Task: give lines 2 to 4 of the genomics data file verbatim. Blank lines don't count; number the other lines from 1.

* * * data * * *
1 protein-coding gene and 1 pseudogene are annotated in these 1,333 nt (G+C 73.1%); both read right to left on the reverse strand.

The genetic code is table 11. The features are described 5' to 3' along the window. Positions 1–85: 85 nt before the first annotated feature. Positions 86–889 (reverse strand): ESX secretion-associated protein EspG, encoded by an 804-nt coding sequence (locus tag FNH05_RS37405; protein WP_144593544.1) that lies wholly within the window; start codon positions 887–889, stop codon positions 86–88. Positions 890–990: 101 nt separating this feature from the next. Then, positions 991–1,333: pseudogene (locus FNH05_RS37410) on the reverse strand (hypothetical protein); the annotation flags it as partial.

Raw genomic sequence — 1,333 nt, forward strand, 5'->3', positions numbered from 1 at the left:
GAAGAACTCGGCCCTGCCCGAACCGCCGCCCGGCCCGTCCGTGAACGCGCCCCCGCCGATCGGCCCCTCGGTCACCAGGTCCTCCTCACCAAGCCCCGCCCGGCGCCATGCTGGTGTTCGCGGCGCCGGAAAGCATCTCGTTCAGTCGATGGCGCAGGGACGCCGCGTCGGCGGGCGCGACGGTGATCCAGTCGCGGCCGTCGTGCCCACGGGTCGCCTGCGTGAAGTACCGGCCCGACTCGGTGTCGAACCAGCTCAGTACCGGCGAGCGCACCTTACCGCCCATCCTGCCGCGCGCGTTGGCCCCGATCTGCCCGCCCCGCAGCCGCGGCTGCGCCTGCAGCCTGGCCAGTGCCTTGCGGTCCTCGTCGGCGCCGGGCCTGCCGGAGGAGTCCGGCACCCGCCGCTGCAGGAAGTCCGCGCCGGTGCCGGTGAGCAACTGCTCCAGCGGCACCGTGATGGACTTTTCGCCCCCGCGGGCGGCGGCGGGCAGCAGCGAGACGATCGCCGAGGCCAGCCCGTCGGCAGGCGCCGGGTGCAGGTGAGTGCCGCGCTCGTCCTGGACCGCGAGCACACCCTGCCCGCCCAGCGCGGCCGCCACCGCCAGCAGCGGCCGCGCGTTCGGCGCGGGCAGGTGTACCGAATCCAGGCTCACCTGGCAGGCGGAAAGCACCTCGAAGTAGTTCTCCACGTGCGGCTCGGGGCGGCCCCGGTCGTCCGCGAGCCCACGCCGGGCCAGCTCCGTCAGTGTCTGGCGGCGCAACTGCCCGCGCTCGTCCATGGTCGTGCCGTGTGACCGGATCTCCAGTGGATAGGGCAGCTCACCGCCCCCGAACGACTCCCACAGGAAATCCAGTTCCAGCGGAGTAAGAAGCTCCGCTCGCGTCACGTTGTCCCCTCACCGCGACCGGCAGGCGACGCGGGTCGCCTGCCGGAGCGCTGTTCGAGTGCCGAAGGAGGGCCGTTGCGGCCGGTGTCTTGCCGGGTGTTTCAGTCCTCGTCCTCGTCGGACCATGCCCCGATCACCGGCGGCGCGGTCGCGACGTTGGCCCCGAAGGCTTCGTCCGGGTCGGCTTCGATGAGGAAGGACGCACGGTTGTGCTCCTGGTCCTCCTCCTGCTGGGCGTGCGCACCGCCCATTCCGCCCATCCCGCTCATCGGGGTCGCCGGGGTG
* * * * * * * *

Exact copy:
The genetic code is table 11. The features are described 5' to 3' along the window. Positions 1–85: 85 nt before the first annotated feature. Positions 86–889 (reverse strand): ESX secretion-associated protein EspG, encoded by an 804-nt coding sequence (locus tag FNH05_RS37405; protein WP_144593544.1) that lies wholly within the window; start codon positions 887–889, stop codon positions 86–88. Positions 890–990: 101 nt separating this feature from the next. Then, positions 991–1,333: pseudogene (locus FNH05_RS37410) on the reverse strand (hypothetical protein); the annotation flags it as partial.

Raw genomic sequence — 1,333 nt, forward strand, 5'->3', positions numbered from 1 at the left:
GAAGAACTCGGCCCTGCCCGAACCGCCGCCCGGCCCGTCCGTGAACGCGCCCCCGCCGATCGGCCCCTCGGTCACCAGGTCCTCCTCACCAAGCCCCGCCCGGCGCCATGCTGGTGTTCGCGGCGCCGGAAAGCATCTCGTTCAGTCGATGGCGCAGGGACGCCGCGTCGGCGGGCGCGACGGTGATCCAGTCGCGGCCGTCGTGCCCACGGGTCGCCTGCGTGAAGTACCGGCCCGACTCGGTGTCGAACCAGCTCAGTACCGGCGAGCGCACCTTACCGCCCATCCTGCCGCGCGCGTTGGCCCCGATCTGCCCGCCCCGCAGCCGCGGCTGCGCCTGCAGCCTGGCCAGTGCCTTGCGGTCCTCGTCGGCGCCGGGCCTGCCGGAGGAGTCCGGCACCCGCCGCTGCAGGAAGTCCGCGCCGGTGCCGGTGAGCAACTGCTCCAGCGGCACCGTGATGGACTTTTCGCCCCCGCGGGCGGCGGCGGGCAGCAGCGAGACGATCGCCGAGGCCAGCCCGTCGGCAGGCGCCGGGTGCAGGTGAGTGCCGCGCTCGTCCTGGACCGCGAGCACACCCTGCCCGCCCAGCGCGGCCGCCACCGCCAGCAGCGGCCGCGCGTTCGGCGCGGGCAGGTGTACCGAATCCAGGCTCACCTGGCAGGCGGAAAGCACCTCGAAGTAGTTCTCCACGTGCGGCTCGGGGCGGCCCCGGTCGTCCGCGAGCCCACGCCGGGCCAGCTCCGTCAGTGTCTGGCGGCGCAACTGCCCGCGCTCGTCCATGGTCGTGCCGTGTGACCGGATCTCCAGTGGATAGGGCAGCTCACCGCCCCCGAACGACTCCCACAGGAAATCCAGTTCCAGCGGAGTAAGAAGCTCCGCTCGCGTCACGTTGTCCCCTCACCGCGACCGGCAGGCGACGCGGGTCGCCTGCCGGAGCGCTGTTCGAGTGCCGAAGGAGGGCCGTTGCGGCCGGTGTCTTGCCGGGTGTTTCAGTCCTCGTCCTCGTCGGACCATGCCCCGATCACCGGCGGCGCGGTCGCGACGTTGGCCCCGAAGGCTTCGTCCGGGTCGGCTTCGATGAGGAAGGACGCACGGTTGTGCTCCTGGTCCTCCTCCTGCTGGGCGTGCGCACCGCCCATTCCGCCCATCCCGCTCATCGGGGTCGCCGGGGTG